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A failure of Formula One's making

Laurence Edmondson July 1, 2013
Tyre blow outs caused havoc at Silverstone © Sutton Images

It would be easy to blame Pirelli for the events that unfolded on Sunday afternoon. It was their name on the exploding rubber and it is their reputation that will be hardest hit. But this was a problem of Formula One's own making and its roots, which stretch right the way down the paddock, date back to the start of the season and are a reflection of a much deeper problem in the sport.

Although Pirelli has yet to determine the exact cause of Sunday's blow outs, the feeling in the paddock is that they could have been prevented if the teams had agreed to Pirelli's suggestion to replace the steel belt material in its tyres with Kevlar. The steel belt is the accepted cause of the delaminations seen at previous events and it is also the biggest change since last season when the tyres ran without problems at Silverstone. Pirelli made the switch over the winter in the pursuit of performance and to develop its own technology, but since pre-season testing its engineers had noticed some worrying signs which were later backed up by full-on delaminations at races.

The problem was then how to change the tyres while minimising the negative impact on the brand. Pirelli was reluctant to admit there was a safety concern but in doing so couldn't invoke a clause in the regulations that would have allowed it to make changes without the approval of all the teams. Instead it set about trying to reach a compromise, but in a sport where the teams rarely agree on the time of day it was unlikely they would agree on changing one of the biggest performance factors on the car.

Ferrari, Lotus and Force India all blocked the return to Kevlar belt tyres, arguing they had designed a car to suit the steel belt and therefore it was the other teams' fault if they were struggling for performance. The issue was not helped by Red Bull taking every opportunity to criticise the tyres in the media, which made any potential change look as though it would favour the most successful team. Somewhere along the way, the danger posed by delaminating tyres on track was lost in a wider argument about performance in the paddock.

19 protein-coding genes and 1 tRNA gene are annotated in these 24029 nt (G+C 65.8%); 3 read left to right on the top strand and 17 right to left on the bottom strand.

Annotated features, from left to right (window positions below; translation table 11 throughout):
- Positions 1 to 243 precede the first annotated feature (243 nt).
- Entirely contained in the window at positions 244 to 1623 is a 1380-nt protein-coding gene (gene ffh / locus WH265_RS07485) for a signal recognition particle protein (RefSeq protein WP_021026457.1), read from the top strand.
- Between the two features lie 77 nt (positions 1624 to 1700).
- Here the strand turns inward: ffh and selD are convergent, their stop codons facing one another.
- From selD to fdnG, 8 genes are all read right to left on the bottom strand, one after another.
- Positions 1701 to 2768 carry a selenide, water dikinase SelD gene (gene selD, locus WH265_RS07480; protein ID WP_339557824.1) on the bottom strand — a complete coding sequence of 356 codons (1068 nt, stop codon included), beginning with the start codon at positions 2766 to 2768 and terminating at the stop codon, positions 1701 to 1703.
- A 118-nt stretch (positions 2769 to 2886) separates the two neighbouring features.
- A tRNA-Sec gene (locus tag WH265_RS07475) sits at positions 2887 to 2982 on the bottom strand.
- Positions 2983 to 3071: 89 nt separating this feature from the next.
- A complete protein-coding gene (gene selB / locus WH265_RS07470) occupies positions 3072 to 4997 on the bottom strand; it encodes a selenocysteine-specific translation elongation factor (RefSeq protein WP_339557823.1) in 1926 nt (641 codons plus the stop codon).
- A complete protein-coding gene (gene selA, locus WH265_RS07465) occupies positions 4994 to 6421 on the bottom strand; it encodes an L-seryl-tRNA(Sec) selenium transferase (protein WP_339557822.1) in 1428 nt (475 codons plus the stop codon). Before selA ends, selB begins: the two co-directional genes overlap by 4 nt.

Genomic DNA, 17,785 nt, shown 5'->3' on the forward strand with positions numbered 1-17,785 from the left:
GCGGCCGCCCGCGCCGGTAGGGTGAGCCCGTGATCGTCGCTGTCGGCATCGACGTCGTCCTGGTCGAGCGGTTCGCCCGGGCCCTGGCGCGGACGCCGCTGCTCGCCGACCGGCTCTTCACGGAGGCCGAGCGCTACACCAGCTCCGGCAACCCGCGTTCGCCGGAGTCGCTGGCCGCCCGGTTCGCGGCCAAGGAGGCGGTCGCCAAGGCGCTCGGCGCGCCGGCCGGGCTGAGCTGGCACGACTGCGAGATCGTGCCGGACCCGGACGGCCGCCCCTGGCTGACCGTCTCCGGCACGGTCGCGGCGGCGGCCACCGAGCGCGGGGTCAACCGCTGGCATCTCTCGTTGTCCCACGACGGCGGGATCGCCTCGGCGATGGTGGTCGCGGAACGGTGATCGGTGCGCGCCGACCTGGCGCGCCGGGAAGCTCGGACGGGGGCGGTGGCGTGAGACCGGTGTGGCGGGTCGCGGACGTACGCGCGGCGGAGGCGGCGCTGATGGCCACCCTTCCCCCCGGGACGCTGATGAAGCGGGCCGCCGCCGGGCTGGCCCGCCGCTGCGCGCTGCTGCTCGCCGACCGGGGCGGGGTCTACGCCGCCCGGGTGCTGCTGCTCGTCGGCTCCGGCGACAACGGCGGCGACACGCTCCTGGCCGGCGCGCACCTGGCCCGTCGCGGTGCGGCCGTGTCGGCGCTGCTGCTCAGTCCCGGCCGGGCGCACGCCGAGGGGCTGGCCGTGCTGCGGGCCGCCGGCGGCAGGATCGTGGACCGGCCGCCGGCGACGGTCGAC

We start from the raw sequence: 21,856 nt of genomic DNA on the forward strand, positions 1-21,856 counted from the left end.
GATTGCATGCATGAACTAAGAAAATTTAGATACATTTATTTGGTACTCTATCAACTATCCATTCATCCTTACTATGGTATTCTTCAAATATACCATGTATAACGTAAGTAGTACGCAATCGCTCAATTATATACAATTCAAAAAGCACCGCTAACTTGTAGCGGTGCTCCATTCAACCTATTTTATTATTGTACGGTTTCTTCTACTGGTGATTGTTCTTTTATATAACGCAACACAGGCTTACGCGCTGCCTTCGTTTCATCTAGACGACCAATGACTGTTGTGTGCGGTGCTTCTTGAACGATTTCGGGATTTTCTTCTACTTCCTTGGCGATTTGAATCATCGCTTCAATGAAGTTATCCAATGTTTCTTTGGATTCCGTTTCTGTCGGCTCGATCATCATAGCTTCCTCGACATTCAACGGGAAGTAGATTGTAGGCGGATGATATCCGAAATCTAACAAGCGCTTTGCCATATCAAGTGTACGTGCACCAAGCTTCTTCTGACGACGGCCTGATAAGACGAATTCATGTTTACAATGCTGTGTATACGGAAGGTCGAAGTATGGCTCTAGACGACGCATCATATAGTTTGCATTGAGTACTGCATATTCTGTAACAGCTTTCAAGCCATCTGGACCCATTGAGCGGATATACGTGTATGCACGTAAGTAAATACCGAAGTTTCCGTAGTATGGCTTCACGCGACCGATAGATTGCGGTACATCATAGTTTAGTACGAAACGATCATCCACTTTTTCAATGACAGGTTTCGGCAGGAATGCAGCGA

Pirelli did nothing to ease relationships when it decided to go testing with Ferrari and Mercedes without informing the other teams. The tyre manufacturer insisted the tests were focused on 2014 solutions, but given the situation, it's hard to believe some of the technology was not aimed at making the 2013-spec tyre more robust. Either way, the tyre tests created yet more divisions in the paddock and shifted the sport further away from a solution.

Originally the Kevlar belt rear tyres were going to be introduced in Canada but that was set back to Silverstone to give the teams time to test the new construction during Friday practice in Montreal. But with teams moaning about next to no dry running on the new tyres in Canada, the belt tweak was dropped in favour of a new bonding process that Pirelli believed would stop the delaminations and not affect performance. And so F1 arrived at Silverstone hoping the tyres would take the strain but without much proof that would be the case. Warmer temperatures on Sunday provided another unknown and the result was several catastrophic failures that fortunately did not result in a more serious accident.

Now, and not for the first time, Formula One is reacting after the event when decisions are likely to be rushed and fuelled by emotion. It would be nice to conclude that the sport will at least learn a lesson in cooperation from the build up to this weekend, but once a solution is in place it will likely breed further divisions. It's a sad indictment of a sport when danger appears to be the only unifying factor.